Phenomenology of Human Understanding

Phenomenology of Human Understanding

By: Brian Cronin (author)Paperback

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Description

The problem of human knowing has been foundational for the enterprise of philosophy since the time of Descartes. The great philosophers have offered different accounts of the power and limits of human knowing but no generally acceptable system has emerged. Contemporary writers have almost given up on this most intractable issue. In this book, Brian Cronin suggests using the method of introspective description to identify the characteristics of the act of human understanding and knowing. Introspection--far from being private and unverifiable--can be public, communal, and verifiable. If we can describe our dreams and our feelings, then, we can describe our acts of understanding. Using concrete examples, one can identify the activities involved--namely, questioning, researching, getting an idea, expressing a concept, reflecting on the evidence and inferring a conclusion. Each of these activities can be described clearly and in great detail. If we perform these activities well, we can understand and know both truth and value. The text invites readers to verify each and every statement in their own experience of understanding. This is a detailed and verifiable account of human knowing: an extremely valuable contribution to philosophy and a solution to the foundational problem of knowing.

About Author

Brian Cronin is an Irish Spiritan missionary and Associate Professor of Philosophy at Duquesne University, Pittsburgh. He has worked as a missionary in Kenya and Tanzania and has been teaching philosophy since 1980. He did his doctorate at Boston College and was later awarded five post-doctoral fellowships there. He is author of two books, Foundations of Philosophy (1999) and Value Ethics (2006)

Contents

Preface Introduction Turn to the Subject Completing the Turn to the Subject Advantages and Contributions of this Approach Sources What Kind of a Book Is This? Book Summary 1 From Introspection to Self-Appropriation The Need for a Method Difficulties in Studying Human Understanding Introspection: Uses and Abuses From Introspection to Self-Appropriation Self-Appropriation that is Communal and Verifiable Conclusion: an Empirical Method for Philosophy 2 Consciousness as an Experience What is Consciousness? Analysis and Definition Clarification by Contrast Defining Basic Terms Understanding as an Activity Conclusion 3 The Basic Act of Understanding (Part 1) Introduction Where to Look Questioning: The Desire to Know Active Element: Strategies for Thinking Passive Element: It Comes Suddenly and Unexpectedly Conclusion 4 The Basic Act of Understanding (Part 2) Ideas Emerge from Images Contrasting Images and Ideas Relating Images and Ideas Conception and Perception The Notion of Emergence Ideas Become Habitual Conclusion 5 Developing Understanding Introduction Generalizing Description to Explanation Higher Viewpoints Probabilities and Chance Conclusion 6 How Understanding Becomes Knowledge From Thinking to Knowing The Critical Question Arises Reflective Insight into Truth Characteristics of a Judgment of Truth The Criterion of Truth 7 Understanding and Knowing Values Judging Moral Values The Question of Value Arises Scale of Values Structure of Deliberative Insight Deliberative Insights into Moral Values The Affective Component of the Judgment of Value Judgments of Value Conscience as Criterion Conclusion and Summary 8 Cognitional Structure A Synthesis and Summary Thus Far The Sequence of Activities that Constitutes One Knowing Cognitional Structure - Explaining the Table Immanent and Operative Norms A Verifiable Cognitional Theory Performance and Content 9 Understanding Misunderstanding Conflict and Disagreement Minor Sources of Misunderstanding Dialectic at the Heart of Human Knowing Imagination and Intelligence Naive Realism or Critical Realism Intuition: From 'Looking' to Knowing Startling Strangeness 10 Establishing Critical Realism Psychology of Knowledge Transitioning to Philosophy First Strategic Judgment: Self-Affirmation Contrast with Descartes Second Strategic Judgment: the Notion of Being Third Strategic Judgment: Subjectivity and Objectivity Conclusion 11 From Subjectivity to Objectivity Subjectivity and Objectivity as Commonly Conceived The Principal Notion of Objectivity Immanence and Transcendence Absolute Objectivity Normative Objectivity Experiential Objectivity Conclusion 12 Mind Recovered Being at Home in a Philosophy of Interiority Method and Methods Dialectic Remains to be Overcome Conclusion Bibliography Index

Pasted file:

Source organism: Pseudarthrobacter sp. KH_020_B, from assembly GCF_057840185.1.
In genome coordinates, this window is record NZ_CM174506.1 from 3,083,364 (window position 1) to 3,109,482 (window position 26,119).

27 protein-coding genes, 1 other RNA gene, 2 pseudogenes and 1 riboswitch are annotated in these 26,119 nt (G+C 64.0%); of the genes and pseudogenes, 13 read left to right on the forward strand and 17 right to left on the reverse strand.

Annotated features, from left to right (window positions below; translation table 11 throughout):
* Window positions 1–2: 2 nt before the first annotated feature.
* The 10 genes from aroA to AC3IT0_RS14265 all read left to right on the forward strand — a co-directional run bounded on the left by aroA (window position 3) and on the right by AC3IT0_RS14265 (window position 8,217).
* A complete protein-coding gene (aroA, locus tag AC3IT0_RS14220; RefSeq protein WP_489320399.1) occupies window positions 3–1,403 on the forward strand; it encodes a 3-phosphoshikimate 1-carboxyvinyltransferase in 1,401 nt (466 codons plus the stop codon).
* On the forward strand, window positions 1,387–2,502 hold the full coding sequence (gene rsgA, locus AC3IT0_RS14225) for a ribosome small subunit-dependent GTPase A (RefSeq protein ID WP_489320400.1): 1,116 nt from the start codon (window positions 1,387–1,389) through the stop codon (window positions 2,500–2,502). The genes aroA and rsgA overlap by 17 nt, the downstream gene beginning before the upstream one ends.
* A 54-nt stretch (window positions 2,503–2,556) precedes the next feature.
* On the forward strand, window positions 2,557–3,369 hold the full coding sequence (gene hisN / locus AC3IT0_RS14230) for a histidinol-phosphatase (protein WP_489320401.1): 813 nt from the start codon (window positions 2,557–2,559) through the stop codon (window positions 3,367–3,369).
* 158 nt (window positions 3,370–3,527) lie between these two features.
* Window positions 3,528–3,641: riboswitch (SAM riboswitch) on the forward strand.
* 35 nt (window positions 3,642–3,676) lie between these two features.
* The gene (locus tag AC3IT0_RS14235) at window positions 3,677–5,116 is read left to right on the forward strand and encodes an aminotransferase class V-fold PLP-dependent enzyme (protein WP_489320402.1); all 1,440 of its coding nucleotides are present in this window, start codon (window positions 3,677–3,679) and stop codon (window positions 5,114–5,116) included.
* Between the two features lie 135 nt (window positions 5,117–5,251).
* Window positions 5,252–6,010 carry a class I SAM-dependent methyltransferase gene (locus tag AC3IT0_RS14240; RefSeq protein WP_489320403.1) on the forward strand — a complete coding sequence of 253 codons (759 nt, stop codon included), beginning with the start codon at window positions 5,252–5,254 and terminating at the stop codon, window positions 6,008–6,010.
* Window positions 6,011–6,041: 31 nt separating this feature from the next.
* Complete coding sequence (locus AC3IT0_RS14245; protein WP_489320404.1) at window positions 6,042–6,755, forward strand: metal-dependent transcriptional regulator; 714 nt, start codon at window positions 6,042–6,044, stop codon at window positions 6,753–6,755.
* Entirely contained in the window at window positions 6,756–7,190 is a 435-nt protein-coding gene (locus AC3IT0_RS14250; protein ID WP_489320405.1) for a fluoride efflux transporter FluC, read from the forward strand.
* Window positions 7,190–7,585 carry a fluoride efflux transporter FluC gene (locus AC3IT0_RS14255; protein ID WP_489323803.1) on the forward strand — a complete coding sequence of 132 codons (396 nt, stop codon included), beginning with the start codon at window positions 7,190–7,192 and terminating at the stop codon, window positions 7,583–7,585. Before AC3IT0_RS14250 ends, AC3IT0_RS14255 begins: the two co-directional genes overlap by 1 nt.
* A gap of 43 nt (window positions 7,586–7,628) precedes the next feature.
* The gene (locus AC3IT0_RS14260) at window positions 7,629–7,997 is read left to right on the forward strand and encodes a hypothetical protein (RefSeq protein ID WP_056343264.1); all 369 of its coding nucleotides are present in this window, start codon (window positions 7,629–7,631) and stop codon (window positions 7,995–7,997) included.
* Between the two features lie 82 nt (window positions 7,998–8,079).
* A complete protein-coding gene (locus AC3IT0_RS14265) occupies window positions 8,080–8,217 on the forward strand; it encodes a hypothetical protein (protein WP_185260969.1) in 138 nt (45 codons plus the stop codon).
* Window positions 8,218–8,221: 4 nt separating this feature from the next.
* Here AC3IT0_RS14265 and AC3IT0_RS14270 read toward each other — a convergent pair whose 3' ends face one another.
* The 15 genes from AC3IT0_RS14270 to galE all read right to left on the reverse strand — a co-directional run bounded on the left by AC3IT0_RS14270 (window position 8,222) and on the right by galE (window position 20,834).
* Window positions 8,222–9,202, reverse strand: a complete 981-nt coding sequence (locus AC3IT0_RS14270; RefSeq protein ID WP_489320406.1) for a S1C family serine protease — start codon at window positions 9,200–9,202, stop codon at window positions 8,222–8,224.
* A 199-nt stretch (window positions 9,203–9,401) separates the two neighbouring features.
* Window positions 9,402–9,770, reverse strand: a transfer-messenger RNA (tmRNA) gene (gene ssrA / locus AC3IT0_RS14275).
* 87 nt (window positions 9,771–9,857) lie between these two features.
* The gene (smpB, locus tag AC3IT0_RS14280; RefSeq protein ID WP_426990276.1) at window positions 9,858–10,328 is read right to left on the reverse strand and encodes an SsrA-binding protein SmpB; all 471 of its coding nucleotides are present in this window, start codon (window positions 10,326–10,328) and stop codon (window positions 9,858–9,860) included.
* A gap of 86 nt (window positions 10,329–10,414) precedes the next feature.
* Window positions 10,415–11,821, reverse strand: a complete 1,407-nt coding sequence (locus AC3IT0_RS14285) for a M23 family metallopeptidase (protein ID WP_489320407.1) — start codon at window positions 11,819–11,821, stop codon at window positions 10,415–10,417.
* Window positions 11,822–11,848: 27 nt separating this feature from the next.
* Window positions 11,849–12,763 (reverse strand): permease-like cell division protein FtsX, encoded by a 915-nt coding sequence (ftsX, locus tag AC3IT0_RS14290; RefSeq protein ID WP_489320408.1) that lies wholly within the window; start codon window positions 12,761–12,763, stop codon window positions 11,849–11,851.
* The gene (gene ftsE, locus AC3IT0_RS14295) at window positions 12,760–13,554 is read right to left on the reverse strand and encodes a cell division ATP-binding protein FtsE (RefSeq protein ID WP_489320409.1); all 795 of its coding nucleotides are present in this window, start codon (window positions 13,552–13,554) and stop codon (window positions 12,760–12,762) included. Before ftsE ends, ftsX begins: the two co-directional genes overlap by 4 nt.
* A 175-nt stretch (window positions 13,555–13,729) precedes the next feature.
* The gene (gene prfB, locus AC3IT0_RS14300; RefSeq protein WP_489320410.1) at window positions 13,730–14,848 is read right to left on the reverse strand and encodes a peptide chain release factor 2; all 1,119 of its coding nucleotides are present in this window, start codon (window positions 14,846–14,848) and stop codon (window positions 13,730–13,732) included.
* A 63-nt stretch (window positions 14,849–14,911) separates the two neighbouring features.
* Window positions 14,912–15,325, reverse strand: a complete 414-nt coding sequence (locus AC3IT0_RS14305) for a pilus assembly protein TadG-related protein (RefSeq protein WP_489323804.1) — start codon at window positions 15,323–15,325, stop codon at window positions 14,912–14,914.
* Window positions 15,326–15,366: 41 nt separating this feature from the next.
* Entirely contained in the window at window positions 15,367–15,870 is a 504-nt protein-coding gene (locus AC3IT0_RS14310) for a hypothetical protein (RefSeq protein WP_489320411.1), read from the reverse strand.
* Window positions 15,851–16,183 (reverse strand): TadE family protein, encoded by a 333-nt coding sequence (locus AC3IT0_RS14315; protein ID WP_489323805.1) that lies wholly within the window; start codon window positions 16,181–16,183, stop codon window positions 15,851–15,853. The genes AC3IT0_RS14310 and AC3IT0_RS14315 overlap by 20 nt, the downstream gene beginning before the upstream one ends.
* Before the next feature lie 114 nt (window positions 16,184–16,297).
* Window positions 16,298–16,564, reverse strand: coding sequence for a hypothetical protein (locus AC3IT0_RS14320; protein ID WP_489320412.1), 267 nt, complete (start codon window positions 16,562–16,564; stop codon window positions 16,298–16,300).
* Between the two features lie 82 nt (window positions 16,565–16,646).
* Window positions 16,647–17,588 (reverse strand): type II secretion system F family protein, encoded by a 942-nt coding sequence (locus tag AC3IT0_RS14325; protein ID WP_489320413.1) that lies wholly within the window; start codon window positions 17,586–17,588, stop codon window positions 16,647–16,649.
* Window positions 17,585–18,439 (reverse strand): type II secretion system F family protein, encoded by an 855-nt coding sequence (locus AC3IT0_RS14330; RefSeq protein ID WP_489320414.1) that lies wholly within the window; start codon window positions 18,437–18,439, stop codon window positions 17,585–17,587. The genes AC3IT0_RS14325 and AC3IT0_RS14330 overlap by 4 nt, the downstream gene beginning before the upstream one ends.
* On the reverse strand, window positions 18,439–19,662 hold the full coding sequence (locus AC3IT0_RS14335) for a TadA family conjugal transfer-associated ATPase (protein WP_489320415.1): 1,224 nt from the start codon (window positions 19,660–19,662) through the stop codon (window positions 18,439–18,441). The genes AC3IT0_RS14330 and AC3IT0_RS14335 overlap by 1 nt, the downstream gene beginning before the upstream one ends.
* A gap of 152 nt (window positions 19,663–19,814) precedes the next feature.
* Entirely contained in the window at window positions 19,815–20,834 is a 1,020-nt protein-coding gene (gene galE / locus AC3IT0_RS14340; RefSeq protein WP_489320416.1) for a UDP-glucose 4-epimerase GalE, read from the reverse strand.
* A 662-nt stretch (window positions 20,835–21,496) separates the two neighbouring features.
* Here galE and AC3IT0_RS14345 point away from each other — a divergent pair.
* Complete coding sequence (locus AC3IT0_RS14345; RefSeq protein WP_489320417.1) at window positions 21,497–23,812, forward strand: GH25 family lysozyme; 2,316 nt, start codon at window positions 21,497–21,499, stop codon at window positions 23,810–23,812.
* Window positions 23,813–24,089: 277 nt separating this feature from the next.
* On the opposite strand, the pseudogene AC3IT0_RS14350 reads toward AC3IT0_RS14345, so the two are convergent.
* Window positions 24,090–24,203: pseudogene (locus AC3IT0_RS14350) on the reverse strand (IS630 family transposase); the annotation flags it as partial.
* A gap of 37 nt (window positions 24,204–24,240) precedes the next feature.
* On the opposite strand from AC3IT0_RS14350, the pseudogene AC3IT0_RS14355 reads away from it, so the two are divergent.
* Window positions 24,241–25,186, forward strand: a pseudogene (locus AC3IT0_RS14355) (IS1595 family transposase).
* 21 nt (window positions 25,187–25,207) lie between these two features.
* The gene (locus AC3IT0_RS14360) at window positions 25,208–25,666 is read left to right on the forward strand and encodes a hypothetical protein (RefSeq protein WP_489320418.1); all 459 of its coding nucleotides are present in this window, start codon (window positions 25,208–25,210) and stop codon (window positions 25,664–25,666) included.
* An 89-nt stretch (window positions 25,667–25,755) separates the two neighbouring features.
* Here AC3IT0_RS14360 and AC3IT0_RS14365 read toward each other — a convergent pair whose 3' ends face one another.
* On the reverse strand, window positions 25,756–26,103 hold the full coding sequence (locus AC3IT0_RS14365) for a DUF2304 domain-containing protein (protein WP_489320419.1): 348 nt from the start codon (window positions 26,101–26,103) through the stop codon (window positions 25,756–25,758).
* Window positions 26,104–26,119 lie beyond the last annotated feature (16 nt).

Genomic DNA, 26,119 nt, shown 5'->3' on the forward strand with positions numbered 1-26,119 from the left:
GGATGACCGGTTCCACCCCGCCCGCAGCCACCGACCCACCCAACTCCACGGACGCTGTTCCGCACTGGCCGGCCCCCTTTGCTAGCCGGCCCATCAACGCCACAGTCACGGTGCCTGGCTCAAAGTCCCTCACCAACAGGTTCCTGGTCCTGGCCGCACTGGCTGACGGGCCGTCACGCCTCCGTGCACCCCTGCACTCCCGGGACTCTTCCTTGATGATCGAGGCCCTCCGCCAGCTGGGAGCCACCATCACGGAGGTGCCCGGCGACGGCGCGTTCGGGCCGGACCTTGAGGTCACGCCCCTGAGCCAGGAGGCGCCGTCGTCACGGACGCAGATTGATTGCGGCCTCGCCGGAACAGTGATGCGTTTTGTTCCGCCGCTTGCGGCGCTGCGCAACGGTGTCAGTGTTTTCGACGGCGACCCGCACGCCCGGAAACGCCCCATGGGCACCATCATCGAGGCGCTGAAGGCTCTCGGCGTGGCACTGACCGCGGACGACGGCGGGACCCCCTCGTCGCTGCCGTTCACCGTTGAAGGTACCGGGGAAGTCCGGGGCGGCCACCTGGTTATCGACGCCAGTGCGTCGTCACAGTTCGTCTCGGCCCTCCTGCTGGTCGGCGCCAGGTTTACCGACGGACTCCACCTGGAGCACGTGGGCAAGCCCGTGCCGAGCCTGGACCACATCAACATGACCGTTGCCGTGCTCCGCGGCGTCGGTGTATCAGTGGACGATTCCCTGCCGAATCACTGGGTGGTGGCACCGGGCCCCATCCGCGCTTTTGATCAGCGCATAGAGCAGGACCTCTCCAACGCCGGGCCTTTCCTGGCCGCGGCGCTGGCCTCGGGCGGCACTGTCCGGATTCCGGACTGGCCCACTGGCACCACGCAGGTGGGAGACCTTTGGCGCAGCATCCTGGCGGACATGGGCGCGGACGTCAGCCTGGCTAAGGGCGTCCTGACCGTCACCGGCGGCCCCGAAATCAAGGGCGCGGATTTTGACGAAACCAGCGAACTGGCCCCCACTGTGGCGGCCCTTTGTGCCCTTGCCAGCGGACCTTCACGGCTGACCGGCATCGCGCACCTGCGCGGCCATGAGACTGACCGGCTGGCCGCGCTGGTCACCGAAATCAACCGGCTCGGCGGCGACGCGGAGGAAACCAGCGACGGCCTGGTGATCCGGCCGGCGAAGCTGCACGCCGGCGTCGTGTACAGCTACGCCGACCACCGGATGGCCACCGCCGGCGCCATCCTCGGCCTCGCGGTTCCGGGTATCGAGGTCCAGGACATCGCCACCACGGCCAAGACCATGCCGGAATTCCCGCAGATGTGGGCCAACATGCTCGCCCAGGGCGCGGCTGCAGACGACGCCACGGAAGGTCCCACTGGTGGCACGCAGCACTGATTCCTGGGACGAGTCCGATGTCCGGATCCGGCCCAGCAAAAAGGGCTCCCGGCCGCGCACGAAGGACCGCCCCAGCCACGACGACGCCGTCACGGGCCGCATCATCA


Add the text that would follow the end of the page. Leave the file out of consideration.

Product Details

  • ISBN13: 9780718895358
  • Format: Paperback
  • Number Of Pages: 299
  • ID: 9780718895358
  • ISBN10: 0718895355

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